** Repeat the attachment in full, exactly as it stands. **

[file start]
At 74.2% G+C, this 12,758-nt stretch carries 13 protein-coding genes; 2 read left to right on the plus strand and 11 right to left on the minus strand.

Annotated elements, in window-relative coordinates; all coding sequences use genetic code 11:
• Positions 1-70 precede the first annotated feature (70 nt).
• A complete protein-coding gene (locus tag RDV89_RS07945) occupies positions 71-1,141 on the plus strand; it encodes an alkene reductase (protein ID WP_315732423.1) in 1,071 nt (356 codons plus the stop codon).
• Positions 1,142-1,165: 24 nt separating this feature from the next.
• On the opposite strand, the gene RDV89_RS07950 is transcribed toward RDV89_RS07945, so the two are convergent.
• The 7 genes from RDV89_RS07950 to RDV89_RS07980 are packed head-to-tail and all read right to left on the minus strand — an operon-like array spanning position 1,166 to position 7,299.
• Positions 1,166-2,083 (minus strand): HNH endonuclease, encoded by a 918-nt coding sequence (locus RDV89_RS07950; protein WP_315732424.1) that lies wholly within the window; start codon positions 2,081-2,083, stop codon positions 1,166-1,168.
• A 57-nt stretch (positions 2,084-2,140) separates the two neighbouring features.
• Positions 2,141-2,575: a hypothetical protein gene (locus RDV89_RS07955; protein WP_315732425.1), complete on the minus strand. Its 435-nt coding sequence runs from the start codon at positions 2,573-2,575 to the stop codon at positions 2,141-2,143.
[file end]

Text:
At 74.2% G+C, this 12,758-nt stretch carries 13 protein-coding genes; 2 read left to right on the plus strand and 11 right to left on the minus strand.

Annotated elements, in window-relative coordinates; all coding sequences use genetic code 11:
• Positions 1-70 precede the first annotated feature (70 nt).
• A complete protein-coding gene (locus tag RDV89_RS07945) occupies positions 71-1,141 on the plus strand; it encodes an alkene reductase (protein ID WP_315732423.1) in 1,071 nt (356 codons plus the stop codon).
• Positions 1,142-1,165: 24 nt separating this feature from the next.
• On the opposite strand, the gene RDV89_RS07950 is transcribed toward RDV89_RS07945, so the two are convergent.
• The 7 genes from RDV89_RS07950 to RDV89_RS07980 are packed head-to-tail and all read right to left on the minus strand — an operon-like array spanning position 1,166 to position 7,299.
• Positions 1,166-2,083 (minus strand): HNH endonuclease, encoded by a 918-nt coding sequence (locus RDV89_RS07950; protein WP_315732424.1) that lies wholly within the window; start codon positions 2,081-2,083, stop codon positions 1,166-1,168.
• A 57-nt stretch (positions 2,084-2,140) separates the two neighbouring features.
• Positions 2,141-2,575: a hypothetical protein gene (locus RDV89_RS07955; protein WP_315732425.1), complete on the minus strand. Its 435-nt coding sequence runs from the start codon at positions 2,573-2,575 to the stop codon at positions 2,141-2,143.